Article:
New research reveals how clergy claimed compensation for slave ownership
There was an item on the Today Programme on Radio 4 this morning about UCL’s project to research the legacies of British Slave Ownership.
In 1833 Parliament finally abolished slavery in the British Caribbean, Mauritius and the Cape. The slave trade had been abolished in 1807, but it took another 26 years to effect the emancipation of the enslaved.
However, in place of slavery the negotiated settlement established a system of apprenticeship, tying the newly freed men and women into another form of unfree labour for fixed terms. It also granted £20 million in compensation, to be paid by British taxpayers to the former slave-owners.
On the Radio 4 item this morning, it was mentioned that many clergy were among those who played a part in slave ownership, and received substantial amounts of compensation.
A search of the database (you can easily search by inserting 'clergy' in the 'occupation' section) reveals 143 clergy who applied for compensation, many successfully, often with regard to the ownership of several hundred slaves (some playing a part in ownership of as many as 700). A search by typing 'Church of England' in the 'religion' section of the database reveals 126 individuals.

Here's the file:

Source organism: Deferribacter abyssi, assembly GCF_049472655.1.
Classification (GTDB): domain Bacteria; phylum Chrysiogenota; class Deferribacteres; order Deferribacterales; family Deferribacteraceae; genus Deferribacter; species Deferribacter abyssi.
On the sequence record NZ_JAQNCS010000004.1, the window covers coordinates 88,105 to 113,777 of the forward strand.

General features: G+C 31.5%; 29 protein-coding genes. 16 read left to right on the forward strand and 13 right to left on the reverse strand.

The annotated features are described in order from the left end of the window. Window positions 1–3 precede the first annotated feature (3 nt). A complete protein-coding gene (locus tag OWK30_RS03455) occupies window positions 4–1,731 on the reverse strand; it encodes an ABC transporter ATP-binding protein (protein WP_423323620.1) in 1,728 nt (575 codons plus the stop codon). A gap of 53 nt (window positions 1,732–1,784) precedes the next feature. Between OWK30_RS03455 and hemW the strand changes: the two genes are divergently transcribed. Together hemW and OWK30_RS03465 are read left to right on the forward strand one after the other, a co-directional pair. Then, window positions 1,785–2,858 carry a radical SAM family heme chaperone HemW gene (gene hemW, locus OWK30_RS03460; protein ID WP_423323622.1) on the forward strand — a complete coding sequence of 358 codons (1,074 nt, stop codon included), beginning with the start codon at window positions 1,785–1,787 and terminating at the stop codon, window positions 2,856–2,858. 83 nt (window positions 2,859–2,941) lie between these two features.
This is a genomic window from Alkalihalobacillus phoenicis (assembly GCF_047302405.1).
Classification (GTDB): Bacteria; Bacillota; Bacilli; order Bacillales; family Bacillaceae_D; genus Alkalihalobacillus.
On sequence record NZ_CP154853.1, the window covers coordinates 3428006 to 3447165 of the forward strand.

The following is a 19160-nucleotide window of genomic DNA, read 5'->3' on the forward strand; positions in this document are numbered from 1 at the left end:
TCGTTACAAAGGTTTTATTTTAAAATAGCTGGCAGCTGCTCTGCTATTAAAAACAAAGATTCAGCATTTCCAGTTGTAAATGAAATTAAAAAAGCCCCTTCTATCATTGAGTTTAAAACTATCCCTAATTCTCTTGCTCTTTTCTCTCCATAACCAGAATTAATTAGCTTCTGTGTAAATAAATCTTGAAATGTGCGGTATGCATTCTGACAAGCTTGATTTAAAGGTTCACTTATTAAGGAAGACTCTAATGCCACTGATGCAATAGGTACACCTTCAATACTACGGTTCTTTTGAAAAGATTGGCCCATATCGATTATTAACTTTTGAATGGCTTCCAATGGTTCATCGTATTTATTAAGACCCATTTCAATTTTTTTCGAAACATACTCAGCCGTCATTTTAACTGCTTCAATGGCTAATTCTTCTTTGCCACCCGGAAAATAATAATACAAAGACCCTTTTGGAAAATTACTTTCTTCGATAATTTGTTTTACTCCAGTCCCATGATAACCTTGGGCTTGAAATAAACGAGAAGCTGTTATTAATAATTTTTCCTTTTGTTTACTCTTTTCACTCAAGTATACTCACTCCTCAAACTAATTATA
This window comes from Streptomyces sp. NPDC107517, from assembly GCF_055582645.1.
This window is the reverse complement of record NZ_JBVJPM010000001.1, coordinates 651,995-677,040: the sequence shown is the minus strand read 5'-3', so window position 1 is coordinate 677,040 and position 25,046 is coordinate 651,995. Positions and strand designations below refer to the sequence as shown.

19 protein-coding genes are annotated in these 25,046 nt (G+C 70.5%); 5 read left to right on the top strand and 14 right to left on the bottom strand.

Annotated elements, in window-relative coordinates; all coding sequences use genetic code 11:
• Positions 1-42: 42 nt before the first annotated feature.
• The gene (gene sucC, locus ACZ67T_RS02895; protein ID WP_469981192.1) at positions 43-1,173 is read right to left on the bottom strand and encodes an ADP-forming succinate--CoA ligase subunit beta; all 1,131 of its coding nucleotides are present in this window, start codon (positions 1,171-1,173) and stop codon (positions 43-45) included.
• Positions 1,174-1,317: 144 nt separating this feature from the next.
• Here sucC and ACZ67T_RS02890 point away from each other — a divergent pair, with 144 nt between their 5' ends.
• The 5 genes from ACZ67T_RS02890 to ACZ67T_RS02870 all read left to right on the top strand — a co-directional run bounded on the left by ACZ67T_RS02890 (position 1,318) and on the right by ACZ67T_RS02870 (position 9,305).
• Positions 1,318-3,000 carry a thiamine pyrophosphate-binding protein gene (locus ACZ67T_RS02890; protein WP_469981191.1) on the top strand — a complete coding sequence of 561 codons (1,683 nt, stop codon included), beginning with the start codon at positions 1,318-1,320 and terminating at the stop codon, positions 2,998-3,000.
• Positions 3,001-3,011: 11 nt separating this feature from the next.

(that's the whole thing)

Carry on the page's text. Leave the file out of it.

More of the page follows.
Many of the claims were by individual clergy. But this inevitably puts the spotlight back on the involvement of the Church and raises questions once again about whether the Church should be seriously considering making reparations. Those advocating reparations - such as the Rev Jesse Jackson - point out that the impact of the slave trade is continuing and therefore contemporary. Trans-generational debt remains, and therefore must be addressed. There are also now practical suggestions for how reparations might be made.
In 2007, the BBC reported that the Church of England had begun to consider the payment of reparations for its role in the slave trade having just apologised. However, this was quickly followed by a press briefing from Lambeth Palace which poured cold water on the idea and suggested Synod had rejected it.
In the current financial climate, and with the Church's own finances so pressed, it looks unlikely that the Church will voluntarily reopen the debate. But the evidence of how the Church, and its clergy have profited, and indeed still benefiit from the legacy of slavery is becoming more identifiable. It will continue to do so. And the Church's apology will appear cheaper as a result.
Meanwhile those within the Church who consider the idea of reparations to be integral to their faith and Christian ideas of justice, will also be left wondering whether it will once again be left to those outside the Church to point the institution in the right direction.
(c) Jonathan Bartley is co-director of Ekklesia.
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